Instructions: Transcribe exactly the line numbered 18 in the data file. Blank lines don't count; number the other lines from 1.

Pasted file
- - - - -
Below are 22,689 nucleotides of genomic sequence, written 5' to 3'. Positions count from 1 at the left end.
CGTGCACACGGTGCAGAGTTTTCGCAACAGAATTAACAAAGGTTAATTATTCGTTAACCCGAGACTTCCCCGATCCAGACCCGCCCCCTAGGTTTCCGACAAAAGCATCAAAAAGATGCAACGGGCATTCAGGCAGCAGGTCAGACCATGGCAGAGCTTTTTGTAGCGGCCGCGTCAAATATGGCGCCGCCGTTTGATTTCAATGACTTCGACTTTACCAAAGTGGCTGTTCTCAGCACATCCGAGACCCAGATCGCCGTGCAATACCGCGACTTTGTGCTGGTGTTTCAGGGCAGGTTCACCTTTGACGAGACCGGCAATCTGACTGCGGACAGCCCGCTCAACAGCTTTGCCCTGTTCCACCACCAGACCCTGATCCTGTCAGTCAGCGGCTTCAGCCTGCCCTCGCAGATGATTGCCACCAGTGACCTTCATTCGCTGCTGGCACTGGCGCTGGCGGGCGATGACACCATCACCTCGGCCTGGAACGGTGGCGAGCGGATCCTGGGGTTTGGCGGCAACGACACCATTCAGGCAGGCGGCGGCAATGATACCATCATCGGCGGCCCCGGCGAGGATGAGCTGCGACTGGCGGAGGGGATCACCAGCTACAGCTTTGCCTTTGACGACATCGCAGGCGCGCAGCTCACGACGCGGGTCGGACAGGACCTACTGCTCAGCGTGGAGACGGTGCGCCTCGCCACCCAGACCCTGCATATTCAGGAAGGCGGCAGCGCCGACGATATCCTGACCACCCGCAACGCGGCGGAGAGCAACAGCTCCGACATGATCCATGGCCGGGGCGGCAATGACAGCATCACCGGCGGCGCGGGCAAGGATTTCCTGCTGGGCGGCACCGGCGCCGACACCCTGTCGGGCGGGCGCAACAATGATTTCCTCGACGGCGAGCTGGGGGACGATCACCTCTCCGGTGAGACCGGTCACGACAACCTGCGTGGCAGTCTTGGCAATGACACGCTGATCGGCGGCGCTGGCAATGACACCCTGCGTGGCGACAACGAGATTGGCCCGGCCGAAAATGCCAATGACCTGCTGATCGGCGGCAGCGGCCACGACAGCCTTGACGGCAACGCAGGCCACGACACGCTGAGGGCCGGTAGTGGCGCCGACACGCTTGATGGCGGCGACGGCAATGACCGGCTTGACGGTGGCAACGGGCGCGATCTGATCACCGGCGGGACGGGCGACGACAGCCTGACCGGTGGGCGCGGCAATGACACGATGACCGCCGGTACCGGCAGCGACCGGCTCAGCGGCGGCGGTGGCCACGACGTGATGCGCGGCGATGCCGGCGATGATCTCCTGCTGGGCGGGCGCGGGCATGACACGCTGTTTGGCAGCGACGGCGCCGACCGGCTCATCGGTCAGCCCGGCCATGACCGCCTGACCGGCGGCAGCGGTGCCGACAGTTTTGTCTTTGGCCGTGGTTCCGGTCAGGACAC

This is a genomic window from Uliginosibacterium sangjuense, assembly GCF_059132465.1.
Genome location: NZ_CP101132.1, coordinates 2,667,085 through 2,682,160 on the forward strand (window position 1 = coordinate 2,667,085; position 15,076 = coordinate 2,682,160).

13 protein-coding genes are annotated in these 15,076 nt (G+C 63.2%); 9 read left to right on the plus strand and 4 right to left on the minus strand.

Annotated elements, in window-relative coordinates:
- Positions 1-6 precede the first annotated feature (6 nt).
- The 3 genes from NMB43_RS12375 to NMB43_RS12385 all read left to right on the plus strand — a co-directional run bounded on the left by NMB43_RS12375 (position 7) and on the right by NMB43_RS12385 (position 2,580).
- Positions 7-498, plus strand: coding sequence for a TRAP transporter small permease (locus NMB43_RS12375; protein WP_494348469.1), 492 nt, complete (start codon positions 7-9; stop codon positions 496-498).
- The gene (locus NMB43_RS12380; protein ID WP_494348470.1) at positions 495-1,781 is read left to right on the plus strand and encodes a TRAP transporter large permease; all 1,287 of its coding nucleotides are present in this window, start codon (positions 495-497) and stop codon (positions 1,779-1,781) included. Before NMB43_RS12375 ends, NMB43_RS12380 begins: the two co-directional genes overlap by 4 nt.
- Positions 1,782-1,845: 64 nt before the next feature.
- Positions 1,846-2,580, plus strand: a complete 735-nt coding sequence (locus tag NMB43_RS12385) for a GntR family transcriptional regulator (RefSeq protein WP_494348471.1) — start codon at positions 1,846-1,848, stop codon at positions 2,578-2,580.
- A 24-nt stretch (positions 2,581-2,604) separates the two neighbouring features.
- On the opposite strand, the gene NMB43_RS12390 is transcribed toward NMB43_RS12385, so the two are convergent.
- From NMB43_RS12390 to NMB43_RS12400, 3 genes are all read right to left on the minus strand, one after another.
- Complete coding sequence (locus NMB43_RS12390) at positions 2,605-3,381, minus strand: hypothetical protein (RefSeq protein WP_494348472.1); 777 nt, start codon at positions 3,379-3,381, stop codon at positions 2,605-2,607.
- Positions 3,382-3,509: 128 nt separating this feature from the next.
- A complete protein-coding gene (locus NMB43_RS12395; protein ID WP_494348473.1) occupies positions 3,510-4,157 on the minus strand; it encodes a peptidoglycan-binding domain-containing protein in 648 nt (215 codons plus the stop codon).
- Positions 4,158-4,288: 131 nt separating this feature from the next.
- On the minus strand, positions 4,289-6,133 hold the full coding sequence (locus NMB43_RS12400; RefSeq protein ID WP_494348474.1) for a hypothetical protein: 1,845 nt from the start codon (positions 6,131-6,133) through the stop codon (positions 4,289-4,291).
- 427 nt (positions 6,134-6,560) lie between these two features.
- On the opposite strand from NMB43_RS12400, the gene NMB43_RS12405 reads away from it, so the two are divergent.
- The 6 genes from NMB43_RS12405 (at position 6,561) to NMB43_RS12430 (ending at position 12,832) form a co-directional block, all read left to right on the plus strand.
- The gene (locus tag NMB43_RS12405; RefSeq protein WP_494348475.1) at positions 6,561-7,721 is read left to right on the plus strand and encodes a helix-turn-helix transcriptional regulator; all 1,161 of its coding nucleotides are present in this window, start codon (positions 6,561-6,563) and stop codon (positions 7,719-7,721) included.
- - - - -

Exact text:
- A complete protein-coding gene (locus NMB43_RS12395; protein ID WP_494348473.1) occupies positions 3,510-4,157 on the minus strand; it encodes a peptidoglycan-binding domain-containing protein in 648 nt (215 codons plus the stop codon).